For Europe’s sake Greece must renege on its bailout commitments – my op-ed in Le Monde

Le Monde commissioned me to write an op-ed explaining my view that it is in Europe’s interest that Greece resists the ‘terms and conditions’ of its bailout package while staying within the eurozone. In effect, to explain why there is no contradiction between (a) the Greek people’s determination to stay in the eurozone, and (b) their tendency to vote overwhelmingly for parties that reject the terms of the ‘bailout’. For the french version, as published in Le Monde, click

Le prochain gouvernement doit refuser les termes de l’accord de “sauvetage”

For the english (original) version, read on…For Europe’s sake Greece must renege on its bailout commitments

Conventional wisdom has it that, if Greece wants to stay in the Eurozone, it must abide by the terms and conditions of its ‘bailout’ deal.

It is my considered opinion that the conventional wisdom is, once more, profoundly wrong. That Greece’s only realistic chance of staying in the Eurozone is to challenge the terms of its ‘bailout’ agreement. Moreover, I shall be arguing that such a challenge would be a great gift to Europe. Indeed, it may prove a prerequisite for the Eurozone’s survival.

Consider the following indisputable facts: 

  1. A week ago the bankrupt Greek state borrowed  4.2 billion from Europe’s bailout fund (the EFSF) and immediately passed it on to the European Central Bank (ECB) so as to redeem Greek government bonds that the ECB had previously purchased in a failed attempt to shore up their price. This new loan boosted Greece’s debt substantially but netted the ECB a profit of around  840 million (courtesy of the 20% discount at which the ECB had purchased these bonds).
  2. During the same week, the fiscally stressed Spanish government was injecting large amounts of capital into Spanish banks. Simultaneously, to help finance the Spanish state, the ECB has provided large loans to Spanish banks (at 1% interest rate) which they then re-lent to their ‘saviour’, i.e. the Spanish state, at interest rates often exceeding 6%.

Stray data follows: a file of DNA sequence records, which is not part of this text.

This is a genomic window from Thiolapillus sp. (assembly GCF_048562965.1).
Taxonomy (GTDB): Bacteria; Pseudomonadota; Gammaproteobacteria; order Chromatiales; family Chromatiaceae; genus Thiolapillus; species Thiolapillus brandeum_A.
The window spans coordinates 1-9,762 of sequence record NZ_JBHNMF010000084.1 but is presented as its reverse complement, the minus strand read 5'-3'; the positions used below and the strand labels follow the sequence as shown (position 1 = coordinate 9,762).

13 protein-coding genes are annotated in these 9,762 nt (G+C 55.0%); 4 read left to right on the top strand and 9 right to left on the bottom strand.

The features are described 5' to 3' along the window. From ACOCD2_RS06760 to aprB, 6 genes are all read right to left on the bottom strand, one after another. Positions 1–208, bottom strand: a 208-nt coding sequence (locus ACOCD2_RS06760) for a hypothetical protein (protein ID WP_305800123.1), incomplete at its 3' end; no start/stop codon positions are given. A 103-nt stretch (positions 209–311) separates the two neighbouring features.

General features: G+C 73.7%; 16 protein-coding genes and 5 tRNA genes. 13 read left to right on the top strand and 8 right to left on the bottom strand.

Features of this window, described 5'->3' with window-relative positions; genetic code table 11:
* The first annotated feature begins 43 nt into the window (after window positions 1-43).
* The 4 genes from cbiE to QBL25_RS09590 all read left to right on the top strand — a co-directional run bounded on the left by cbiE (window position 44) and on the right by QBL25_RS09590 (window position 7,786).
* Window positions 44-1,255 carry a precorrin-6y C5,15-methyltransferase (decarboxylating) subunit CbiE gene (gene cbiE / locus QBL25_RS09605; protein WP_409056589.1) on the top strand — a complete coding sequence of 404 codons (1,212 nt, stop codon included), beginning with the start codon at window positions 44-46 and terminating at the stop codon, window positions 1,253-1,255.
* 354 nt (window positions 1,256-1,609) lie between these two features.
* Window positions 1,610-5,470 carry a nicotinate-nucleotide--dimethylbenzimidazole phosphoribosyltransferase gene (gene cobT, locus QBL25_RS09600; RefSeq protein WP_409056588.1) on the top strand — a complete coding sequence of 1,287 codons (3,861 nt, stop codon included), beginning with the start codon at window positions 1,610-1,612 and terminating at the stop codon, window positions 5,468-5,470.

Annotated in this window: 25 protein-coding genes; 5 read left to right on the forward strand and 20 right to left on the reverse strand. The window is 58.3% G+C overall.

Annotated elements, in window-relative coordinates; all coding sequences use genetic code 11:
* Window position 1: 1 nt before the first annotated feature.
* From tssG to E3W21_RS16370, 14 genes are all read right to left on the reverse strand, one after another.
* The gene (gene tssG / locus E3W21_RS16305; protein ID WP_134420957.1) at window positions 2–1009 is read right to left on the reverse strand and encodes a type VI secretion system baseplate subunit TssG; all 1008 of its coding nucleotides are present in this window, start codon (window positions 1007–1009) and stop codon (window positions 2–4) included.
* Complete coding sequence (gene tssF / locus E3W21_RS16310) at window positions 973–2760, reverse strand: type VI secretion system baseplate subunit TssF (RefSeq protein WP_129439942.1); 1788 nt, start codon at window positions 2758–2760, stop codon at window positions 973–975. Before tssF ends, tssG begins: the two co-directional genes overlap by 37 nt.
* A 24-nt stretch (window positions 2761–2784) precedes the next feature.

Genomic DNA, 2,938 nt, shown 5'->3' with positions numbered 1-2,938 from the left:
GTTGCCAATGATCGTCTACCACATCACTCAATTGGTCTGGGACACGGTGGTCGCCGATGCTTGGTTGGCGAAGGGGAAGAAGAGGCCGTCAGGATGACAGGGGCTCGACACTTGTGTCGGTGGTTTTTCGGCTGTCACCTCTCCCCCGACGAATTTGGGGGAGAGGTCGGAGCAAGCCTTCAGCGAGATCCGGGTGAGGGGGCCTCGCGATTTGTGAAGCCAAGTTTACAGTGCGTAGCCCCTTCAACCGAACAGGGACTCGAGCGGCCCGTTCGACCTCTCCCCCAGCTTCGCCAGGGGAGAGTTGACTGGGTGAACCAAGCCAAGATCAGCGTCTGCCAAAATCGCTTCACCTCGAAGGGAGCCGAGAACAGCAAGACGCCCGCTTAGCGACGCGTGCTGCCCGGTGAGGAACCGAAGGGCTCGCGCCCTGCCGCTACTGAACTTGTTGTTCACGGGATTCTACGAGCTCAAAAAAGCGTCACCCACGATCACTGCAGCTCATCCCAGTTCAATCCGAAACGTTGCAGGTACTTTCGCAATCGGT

3. For the Greek and the Spanish governments to be ‘allowed’ to borrow the monies involved in the operations described under 1 and 2 above, the ECB and the European Commission (plus, in Greece’s case, the International Monetary Fund) demanded of them that they deflate their economies through savage spending cuts which will, with mathematical precision, reduce the national income from which loans, new and old, must be repaid.
  4. Average interest rates in the Eurozone (even if we exclude the three countries that have fallen out of the markets and have received ‘bailouts’, and include Germany’s crisis-induced ultra-low rates) are at least 1.5% higher than nations with a higher average degree of indebtedness, e.g. the UK.

The German Chancellor (correctly) argues that we cannot escape a debt trap by accumulating more debt. However, consider facts 1,2&4 above: they constitute a typical case of adding debt to debt; of insolvent states borrowing in order to pay a Central Bank that is lending to insolvent banks which, at once, receive capital from insolvent states and lend to them part of the money they themselves borrowed from the Central Bank!

Is this prudential, austerity-driven, economics that a country like Greece must abide to? Or is madness-in-action? With such policies in place, is it any wonder that the Eurozone has already entered an advanced stage of disintegration?

Something must shatter this vicious cycle. If not, the Eurozone will soon join the Latin Union as a footnote in the economic history books of the future. But what could that ‘circuit-breaker’ be? Can President Hollande provide it? His willingness notwithstanding, he is hampered by the state of the French state’s finances and the accusation his criticism of austerity is a ‘cunning ploy’ to have Germany finance French ‘white elephants’.